Take Our Word For It NOE No. 18
Feb 22, 2004 23:10 PST
Take Our Word For It NOE No. 18
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Once again we simply could not get even another encore issue of TOWFI up
this week with Melanie out. However, we at least were able to get a NOE
together for you.
**This Week's NOE**
We did some research for some friends who are promoting a vaudeville
show in the San Francisco Bay Area, the results of which we are sharing
with you here. (If you are or will be in the Bay Area and would like
more information about the show, drop us a line at
American vaudeville had its heyday during the second half of the 19th
century and into the first few decades of the 20th. It arose as demand
grew in America’s burgeoning cities for different forms of
entertainment. Theatre was already a mainstay and the use of theatre
houses for performances that went beyond traditional plays was only
natural. Vaudeville acts performed music, comedy, magic, acrobatics and
gymnastics, and there were even animal and novelty performances.
The father of American vaudeville was Tony Pastor. He was born in 1837,
in Brooklyn, New York. He first sang publicly at a temperance meeting
at the age of six, initiating a lifelong career in the entertainment
industry. He was a circus ringmaster by the age of 15 and then worked
as a clown until he reached his early 20’s. At the age of 23 he debuted
as a comic singer. In April 1861 he made a name for himself at the
American Concert Hall at 444 Broadway (known locally as the “444”) in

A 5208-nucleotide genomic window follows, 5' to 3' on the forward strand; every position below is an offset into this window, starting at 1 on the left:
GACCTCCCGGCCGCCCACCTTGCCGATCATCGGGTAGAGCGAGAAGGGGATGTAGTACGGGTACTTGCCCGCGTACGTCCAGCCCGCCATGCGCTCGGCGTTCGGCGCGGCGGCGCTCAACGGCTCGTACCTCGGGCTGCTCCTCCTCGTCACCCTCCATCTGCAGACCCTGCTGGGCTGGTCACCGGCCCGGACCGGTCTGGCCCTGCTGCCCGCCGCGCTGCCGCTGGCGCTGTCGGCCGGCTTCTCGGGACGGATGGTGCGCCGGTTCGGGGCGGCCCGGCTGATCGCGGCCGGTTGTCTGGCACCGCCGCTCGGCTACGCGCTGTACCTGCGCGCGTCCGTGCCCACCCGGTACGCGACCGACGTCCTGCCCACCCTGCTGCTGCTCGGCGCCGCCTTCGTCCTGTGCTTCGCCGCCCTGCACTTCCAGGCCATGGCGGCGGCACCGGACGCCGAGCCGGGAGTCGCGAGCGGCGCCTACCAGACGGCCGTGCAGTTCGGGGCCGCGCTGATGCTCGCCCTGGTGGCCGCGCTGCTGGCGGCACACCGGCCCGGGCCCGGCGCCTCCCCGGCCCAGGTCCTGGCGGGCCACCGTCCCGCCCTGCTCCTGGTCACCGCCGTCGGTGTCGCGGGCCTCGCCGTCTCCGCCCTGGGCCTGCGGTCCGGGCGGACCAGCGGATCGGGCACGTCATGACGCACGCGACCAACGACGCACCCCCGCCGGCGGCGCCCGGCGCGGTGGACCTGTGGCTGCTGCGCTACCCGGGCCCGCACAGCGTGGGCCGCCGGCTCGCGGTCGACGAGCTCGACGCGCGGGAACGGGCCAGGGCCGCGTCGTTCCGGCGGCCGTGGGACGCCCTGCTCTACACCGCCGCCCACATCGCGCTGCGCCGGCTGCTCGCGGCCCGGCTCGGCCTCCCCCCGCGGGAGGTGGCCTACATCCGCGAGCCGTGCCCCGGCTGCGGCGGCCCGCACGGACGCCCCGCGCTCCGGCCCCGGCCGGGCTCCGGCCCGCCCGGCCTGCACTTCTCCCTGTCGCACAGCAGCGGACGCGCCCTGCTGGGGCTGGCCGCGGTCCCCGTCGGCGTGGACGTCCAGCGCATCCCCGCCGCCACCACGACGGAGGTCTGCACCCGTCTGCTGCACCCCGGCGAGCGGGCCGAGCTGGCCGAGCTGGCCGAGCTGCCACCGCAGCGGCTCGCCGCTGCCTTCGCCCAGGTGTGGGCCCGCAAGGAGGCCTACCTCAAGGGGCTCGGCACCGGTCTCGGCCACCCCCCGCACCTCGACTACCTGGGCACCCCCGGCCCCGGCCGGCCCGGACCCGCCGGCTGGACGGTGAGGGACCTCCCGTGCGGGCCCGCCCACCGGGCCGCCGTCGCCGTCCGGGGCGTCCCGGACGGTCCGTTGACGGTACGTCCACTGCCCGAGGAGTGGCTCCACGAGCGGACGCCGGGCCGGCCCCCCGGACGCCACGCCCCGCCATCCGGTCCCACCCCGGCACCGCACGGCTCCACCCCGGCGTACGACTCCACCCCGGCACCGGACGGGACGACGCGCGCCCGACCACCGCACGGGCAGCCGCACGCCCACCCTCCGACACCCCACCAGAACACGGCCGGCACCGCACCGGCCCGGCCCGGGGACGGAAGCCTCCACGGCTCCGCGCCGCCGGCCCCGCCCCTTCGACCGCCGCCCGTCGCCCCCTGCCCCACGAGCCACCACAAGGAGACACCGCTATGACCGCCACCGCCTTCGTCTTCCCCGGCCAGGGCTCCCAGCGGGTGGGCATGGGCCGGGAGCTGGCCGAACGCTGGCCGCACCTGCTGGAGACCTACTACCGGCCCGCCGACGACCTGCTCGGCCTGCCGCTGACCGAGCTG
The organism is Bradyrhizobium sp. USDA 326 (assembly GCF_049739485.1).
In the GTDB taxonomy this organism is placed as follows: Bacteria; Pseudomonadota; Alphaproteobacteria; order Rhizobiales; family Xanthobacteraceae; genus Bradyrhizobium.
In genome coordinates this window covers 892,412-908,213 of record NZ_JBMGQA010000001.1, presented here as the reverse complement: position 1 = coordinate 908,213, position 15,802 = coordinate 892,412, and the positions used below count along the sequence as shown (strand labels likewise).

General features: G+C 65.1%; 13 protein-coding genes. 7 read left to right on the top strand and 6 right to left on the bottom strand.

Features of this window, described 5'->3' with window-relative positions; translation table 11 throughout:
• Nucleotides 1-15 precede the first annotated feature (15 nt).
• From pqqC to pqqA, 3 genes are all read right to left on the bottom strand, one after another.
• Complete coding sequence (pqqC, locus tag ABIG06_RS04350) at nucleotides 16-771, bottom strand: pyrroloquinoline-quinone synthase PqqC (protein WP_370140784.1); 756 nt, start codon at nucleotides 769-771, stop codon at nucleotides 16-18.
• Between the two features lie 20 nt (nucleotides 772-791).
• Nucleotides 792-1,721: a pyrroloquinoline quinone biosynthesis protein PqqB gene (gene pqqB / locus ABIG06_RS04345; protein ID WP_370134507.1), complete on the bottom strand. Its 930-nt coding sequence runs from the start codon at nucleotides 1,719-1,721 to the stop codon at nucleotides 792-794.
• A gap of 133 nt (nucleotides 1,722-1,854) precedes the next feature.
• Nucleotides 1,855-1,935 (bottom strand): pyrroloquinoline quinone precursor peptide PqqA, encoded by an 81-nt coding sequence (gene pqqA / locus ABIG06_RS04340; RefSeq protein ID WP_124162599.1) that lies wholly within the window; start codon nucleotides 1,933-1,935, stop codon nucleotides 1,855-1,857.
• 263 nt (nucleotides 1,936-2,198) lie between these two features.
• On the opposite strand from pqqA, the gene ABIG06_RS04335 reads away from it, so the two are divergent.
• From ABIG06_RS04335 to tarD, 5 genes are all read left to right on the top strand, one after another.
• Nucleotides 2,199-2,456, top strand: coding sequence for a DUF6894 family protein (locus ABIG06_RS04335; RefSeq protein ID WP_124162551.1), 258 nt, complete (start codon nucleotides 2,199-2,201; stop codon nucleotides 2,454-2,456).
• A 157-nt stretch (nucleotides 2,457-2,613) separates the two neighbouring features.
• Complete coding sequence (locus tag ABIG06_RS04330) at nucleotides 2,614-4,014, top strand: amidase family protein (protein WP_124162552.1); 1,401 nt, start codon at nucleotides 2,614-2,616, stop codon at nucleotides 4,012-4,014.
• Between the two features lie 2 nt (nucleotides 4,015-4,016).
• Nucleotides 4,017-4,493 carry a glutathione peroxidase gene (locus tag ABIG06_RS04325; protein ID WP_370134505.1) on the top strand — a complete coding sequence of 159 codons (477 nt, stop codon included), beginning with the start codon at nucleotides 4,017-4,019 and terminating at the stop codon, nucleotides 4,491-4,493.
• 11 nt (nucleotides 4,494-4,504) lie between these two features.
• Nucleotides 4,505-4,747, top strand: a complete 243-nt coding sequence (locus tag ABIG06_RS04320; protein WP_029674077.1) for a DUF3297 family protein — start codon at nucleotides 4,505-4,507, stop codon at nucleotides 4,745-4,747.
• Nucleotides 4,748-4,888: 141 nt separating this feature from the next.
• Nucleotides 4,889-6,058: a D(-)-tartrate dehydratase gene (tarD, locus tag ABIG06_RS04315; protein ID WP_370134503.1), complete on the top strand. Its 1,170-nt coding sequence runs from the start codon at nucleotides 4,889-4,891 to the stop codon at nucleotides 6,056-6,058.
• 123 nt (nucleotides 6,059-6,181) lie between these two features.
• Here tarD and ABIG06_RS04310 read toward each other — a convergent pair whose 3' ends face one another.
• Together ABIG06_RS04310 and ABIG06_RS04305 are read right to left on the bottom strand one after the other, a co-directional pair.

New York when, just as the Civil War was beginning, he closed his act
with “The Star Spangled Banner”. Thereafter he continued his fame with
his own topical songs, the material for which he culled from newspapers.
He opened his own opera house in 1865, and that same year he began Tony
Pastor’s Variety Show, a traveling troupe of minstrels that toured the
States into the 1890s. In 1875 he took over management of the
Metropolitan Theatre on Broadway, and it is there that he advertised
what was called "legitimate vaudeville", entertainment that could be
viewed by women and children in addition to the typical male audiences.
In 1881 he opened Tony Pastor’s New Fourteenth Street Theatre, which
came to be known simply as “Tony Pastor’s”. Variety shows ran there
until 1908, when audiences started heading to the theatres of Times
Square. Pastor’s venue became a movie theatre in 1908. Tony Pastor
died that same year.
Pastor is credited with not only solidifying the variety show as a
mainstay of American theatre, but also for supporting much of
vaudeville’s great talent of the late 19th century, and for making
vaudeville accessible to women and children.
Many of the early 20th century vaudevillians made the transition into
moving pictures. W.C. Fields, the Three Stooges, and even the Marx
Brothers got their starts in vaudeville. Today vaudeville is enjoying a
comeback in the United States. Interestingly, in the U.K. the term
vaudeville refers more to burlesque type shows; the British equivalent
to American vaudeville is known as music hall. The term vaudeville is
thought to derive ultimately from French vau de Vire, or “valley of the
[river] Vire”, located in Normandy. Songs from that part of France were
very popular in the 15th century, and they were often bawdy, satirical
or topical. Chansons du Vau de Vire “songs of the Vire Valley” was
shortened to Vau de Vire and then later corrupted via folk etymology to
voix de ville or “voice of the city”, a reference to the fact that such
songs often dealt with topics of the city. It was further corrupted to
vaudeville even before it came to be applied to variety shows. The word
first turns up in that form in written English in 1739, with the meaning
“a light popular song of a satirical or topical nature”. It was not
until the 19th century that it came to be applied to variety shows in
Don't stop sending us your funny stuff!
We hope to be back soon!
Until next time,
Take Our Word For It!
Melanie and Mike